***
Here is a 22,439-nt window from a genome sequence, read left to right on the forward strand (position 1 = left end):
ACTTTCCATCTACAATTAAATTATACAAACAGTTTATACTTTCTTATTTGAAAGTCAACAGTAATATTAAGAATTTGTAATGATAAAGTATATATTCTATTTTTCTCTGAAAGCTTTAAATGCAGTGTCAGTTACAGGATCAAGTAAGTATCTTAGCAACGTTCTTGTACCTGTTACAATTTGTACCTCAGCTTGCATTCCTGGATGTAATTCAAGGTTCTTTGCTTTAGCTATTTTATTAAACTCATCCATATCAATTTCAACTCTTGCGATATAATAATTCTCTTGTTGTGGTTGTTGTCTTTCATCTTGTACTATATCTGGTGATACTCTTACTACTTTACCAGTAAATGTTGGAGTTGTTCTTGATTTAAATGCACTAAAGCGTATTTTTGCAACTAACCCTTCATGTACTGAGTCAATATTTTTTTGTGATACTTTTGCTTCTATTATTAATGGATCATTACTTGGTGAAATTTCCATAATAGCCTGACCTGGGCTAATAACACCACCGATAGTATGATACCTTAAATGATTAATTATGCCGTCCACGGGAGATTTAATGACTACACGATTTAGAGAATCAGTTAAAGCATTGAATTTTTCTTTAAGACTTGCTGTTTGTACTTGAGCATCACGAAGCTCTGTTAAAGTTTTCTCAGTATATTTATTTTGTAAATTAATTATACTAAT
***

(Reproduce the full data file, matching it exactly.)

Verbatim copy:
Here is a 22,439-nt window from a genome sequence, read left to right on the forward strand (position 1 = left end):
ACTTTCCATCTACAATTAAATTATACAAACAGTTTATACTTTCTTATTTGAAAGTCAACAGTAATATTAAGAATTTGTAATGATAAAGTATATATTCTATTTTTCTCTGAAAGCTTTAAATGCAGTGTCAGTTACAGGATCAAGTAAGTATCTTAGCAACGTTCTTGTACCTGTTACAATTTGTACCTCAGCTTGCATTCCTGGATGTAATTCAAGGTTCTTTGCTTTAGCTATTTTATTAAACTCATCCATATCAATTTCAACTCTTGCGATATAATAATTCTCTTGTTGTGGTTGTTGTCTTTCATCTTGTACTATATCTGGTGATACTCTTACTACTTTACCAGTAAATGTTGGAGTTGTTCTTGATTTAAATGCACTAAAGCGTATTTTTGCAACTAACCCTTCATGTACTGAGTCAATATTTTTTTGTGATACTTTTGCTTCTATTATTAATGGATCATTACTTGGTGAAATTTCCATAATAGCCTGACCTGGGCTAATAACACCACCGATAGTATGATACCTTAAATGATTAATTATGCCGTCCACGGGAGATTTAATGACTACACGATTTAGAGAATCAGTTAAAGCATTGAATTTTTCTTTAAGACTTGCTGTTTGTACTTGAGCATCACGAAGCTCTGTTAAAGTTTTCTCAGTATATTTATTTTGTAAATTAATTATACTAAT